An Overview of Trilaciclib Safety and Patient QOL Outcomes

Video

Focusing the discussion on the clinical trials that led to the FDA approval of trilaciclib, experts in ES-SCLC share key insights into the drug’s safety and its effect on patient quality of life.

Transcript:

Martin Dietrich, MD, PhD: One of the biggest aspects of this ASCO [American Society of Clinical Oncology] meeting was patient-reported outcomes and quality of life-related issues. I think those were studied in this trial. We’ve seen that]patients are more content avoiding hospitalizations and avoiding time spent in our treatment areas for supportive care and transfusions. Those are important factors that we should consider. It’s a 30-minute infusion prior to each day of therapy, so we are looking at this from a whole experience perspective—not only from numerical markers, but also from subjective, graspable patient-reported outcomes that are seemingly improving the patient’s journey. That is very difficult with extensive-stage small-cell lung cancer. The chemotherapy is very effective in the first-line setting but is very harsh. It’s interesting to see that we’re not only affecting numerical toxicities, but objective experience for patients as well.

Edgardo Santos, MD, FACP: Correct. You mentioned quality of life, Martin. When you see the toxicity profile or adverse reactions from trilaciclib, the therapy is very well tolerated. Perhaps the most common effect that you see with trilaciclib is irritation where we give the infusion. Usually, it is a discomfort or pain where the medication is passing through, perhaps with some erythema or redness. When that happens, we start the infusion and flush the catheter with either normal saline or dextrose 5 normal saline. That should take care of the problem. Interstitial tissue has been reported with this disease. Thoracic oncology is very important, especially when the patient is going to be exposed to immunotherapy—such as atezolizumab or durvalumab—which is another standard of care worldwide, or here in the United States. This issue of ILD [interstitial lung disease] is important to us. The report has been only 1 case, but we need also to mention that it’s very well tolerated. The most common adverse effects we have seen with trilaciclib are that more than 10% of the patient population has been fatigued, had hypocalcemia, hypoglycemia, or some elevation of the aspartate transaminase. Those are the things we see with trilaciclib.

Martin Dietrich, MD, PhD: I don’t think it’s a new side effect. We’ve seen the CDK4/6 [cyclin-dependent kinase 4/6] inhibitor showing low levels of ILD, but I think, overall, they are very manageable. In the bigger context of immunotherapy, it’s a problem that we’re monitoring for very closely in the clinic.

Edgardo Santos, MD, FACP: Absolutely.

Martin Dietrich, MD, PhD: What patients are you choosing for trilaciclib? For which patients would you say this is appropriate? Are there any patients for whom you say it is not appropriate?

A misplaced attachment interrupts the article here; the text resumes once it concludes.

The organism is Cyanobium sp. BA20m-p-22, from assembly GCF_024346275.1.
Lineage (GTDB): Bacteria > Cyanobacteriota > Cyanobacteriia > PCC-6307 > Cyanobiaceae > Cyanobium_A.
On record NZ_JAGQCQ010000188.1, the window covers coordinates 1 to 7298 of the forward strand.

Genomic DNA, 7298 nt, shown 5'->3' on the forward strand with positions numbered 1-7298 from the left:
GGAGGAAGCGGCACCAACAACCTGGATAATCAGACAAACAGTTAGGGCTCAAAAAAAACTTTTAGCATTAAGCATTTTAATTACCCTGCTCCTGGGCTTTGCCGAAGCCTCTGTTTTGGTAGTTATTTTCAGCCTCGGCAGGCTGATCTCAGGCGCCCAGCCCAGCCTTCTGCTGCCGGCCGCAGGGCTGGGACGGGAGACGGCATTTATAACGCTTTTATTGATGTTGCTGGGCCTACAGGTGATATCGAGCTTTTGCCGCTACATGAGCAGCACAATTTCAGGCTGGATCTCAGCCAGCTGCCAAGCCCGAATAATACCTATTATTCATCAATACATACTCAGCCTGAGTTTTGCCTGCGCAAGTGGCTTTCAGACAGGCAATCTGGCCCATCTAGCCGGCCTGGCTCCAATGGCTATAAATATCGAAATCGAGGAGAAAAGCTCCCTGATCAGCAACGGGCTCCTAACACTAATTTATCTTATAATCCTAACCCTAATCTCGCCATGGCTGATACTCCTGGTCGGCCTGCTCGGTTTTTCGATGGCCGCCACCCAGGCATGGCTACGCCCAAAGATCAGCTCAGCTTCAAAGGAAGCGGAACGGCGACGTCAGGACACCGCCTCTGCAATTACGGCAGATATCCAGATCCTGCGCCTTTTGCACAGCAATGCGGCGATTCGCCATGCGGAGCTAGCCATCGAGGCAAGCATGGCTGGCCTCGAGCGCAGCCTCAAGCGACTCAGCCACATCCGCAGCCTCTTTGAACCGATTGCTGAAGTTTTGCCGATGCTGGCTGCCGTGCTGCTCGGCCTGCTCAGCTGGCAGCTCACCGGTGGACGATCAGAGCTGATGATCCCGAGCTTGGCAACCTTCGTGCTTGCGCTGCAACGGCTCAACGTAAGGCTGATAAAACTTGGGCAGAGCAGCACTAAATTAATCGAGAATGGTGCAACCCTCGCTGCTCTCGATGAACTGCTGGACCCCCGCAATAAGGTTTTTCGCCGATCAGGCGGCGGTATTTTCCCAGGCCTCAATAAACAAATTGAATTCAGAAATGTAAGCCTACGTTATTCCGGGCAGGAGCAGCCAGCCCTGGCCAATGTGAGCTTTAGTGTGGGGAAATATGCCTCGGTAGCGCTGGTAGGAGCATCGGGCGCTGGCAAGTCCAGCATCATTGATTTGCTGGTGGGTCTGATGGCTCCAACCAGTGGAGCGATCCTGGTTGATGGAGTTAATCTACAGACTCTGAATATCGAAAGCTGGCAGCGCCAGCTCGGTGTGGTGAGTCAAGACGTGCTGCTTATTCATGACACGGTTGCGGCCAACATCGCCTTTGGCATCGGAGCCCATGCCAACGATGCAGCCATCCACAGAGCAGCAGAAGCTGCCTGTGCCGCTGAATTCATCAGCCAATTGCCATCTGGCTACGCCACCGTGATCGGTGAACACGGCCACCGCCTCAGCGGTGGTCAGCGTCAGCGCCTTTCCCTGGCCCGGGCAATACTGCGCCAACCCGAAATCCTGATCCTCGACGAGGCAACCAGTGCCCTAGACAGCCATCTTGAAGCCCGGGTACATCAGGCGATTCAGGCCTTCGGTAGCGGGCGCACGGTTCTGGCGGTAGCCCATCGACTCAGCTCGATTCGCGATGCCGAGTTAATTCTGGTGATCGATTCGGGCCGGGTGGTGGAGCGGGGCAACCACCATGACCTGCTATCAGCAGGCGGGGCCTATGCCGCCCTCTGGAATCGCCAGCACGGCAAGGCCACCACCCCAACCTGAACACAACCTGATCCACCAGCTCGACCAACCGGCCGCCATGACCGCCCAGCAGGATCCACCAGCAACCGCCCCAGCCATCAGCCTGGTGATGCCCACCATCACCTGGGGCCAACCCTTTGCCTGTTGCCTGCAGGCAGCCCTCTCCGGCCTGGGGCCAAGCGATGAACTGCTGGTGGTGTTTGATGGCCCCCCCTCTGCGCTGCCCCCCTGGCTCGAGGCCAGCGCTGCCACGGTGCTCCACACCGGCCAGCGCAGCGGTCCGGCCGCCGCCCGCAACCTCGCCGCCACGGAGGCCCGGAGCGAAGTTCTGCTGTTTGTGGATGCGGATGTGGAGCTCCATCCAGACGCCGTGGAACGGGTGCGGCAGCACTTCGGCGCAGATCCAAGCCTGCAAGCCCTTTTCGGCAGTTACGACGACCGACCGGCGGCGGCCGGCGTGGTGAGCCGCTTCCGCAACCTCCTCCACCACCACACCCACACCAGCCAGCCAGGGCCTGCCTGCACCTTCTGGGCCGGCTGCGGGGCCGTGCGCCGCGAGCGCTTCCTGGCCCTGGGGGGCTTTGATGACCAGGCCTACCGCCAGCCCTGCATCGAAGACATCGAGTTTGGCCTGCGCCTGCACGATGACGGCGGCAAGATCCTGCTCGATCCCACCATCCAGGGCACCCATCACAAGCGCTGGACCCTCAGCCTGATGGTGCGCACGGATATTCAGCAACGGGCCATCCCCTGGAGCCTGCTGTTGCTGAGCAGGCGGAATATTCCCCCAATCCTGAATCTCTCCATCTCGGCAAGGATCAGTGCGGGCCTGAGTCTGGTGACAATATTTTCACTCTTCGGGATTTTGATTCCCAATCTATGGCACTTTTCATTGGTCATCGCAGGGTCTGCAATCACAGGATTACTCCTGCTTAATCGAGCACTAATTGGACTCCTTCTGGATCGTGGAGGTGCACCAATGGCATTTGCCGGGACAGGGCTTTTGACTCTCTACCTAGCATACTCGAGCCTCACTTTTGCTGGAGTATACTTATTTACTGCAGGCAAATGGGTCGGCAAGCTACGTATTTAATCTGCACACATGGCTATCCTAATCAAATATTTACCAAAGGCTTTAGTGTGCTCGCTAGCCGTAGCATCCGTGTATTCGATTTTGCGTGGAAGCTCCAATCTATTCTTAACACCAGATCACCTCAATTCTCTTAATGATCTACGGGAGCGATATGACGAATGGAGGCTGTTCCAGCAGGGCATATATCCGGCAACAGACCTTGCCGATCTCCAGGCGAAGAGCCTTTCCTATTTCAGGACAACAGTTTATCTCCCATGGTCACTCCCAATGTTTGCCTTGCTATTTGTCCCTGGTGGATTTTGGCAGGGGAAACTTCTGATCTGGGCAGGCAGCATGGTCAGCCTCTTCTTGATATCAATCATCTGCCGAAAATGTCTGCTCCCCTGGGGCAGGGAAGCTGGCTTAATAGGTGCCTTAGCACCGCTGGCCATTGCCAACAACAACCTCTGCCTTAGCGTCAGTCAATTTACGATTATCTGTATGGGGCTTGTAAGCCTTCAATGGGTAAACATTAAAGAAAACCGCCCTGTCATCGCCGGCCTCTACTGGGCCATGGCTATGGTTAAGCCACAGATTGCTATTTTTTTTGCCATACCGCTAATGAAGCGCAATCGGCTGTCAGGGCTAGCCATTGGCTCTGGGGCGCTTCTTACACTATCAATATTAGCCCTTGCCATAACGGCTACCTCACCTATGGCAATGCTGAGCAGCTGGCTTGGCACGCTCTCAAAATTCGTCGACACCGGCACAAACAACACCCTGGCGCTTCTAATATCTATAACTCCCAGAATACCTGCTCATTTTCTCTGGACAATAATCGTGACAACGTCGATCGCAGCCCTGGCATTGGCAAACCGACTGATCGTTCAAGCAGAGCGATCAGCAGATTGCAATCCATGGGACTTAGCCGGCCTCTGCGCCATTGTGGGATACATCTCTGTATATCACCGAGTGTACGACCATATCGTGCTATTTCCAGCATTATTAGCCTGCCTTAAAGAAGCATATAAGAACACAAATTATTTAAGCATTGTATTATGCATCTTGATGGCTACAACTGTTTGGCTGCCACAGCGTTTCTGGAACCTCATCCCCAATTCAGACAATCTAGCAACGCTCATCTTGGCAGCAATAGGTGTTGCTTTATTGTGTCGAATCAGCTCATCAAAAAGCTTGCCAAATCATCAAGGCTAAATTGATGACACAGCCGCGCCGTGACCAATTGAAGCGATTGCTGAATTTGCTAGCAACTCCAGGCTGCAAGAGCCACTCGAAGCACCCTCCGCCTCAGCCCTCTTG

Edgardo Santos, MD, FACP: At this moment, the indication that we have for trilaciclib is for extensive-disease small cell lung cancer, first-line or second-line therapy. I treat all my patients with trilaciclib as a myeloprotectant. As you know, we give trilaciclib within 4 hours prior to the infusion of chemotherapy. You do that, the classic regimen for small cell lung cancer, on day 1, day 2, and day 3. Similarly, for topotecan, there is an infusion every day. The issue here is that when trilaciclib, that myeloprotectant, is given, within a window of 1 to 4 hours before you start infusion of chemotherapy. I made my decision a long time ago to use this myeloprotectant and be proactive more than reactive.

Martin Dietrich, MD, PhD: I can second that. I think we have looked at this from many angles. We have discussed the treatment outcomes and the patient experience, but we also evaluated the internal cost of care delivery. The question that may come up is about adding another drug. Is this going to increase the budget of the cost of care delivery? As it turns out, it actually saves money. Hospitalization is expensive. We all know the cost of emergency room visits. Transfusions are exorbitantly high. We not only provide a smoother journey for the patient, but we also save money by being proactive in the protection of this bone marrow situation.

Edgardo Santos, MD, FACP: I completely agree with you, Martin. You mentioned the issue of what happened with COVID-19. With the system so overwhelmed, we need to be prepared for the future. Perhaps, hopefully, it’s the last pandemic, but you never know what could happen. When you have something like trilaciclib that can avoid those hospitalizations—because of neutropenia—to avoid a transfusion and those kinds of things will significantly help the health care system. We need to be prepared for that. As I said, as long as the patient can stay at home with their family and their loved ones, that is a plus. That's exactly what we want to see regarding quality of life in the health care system.

Martin Dietrich, MD, PhD: Absolutely. I would definitely second that.

Transcript edited for clarity.

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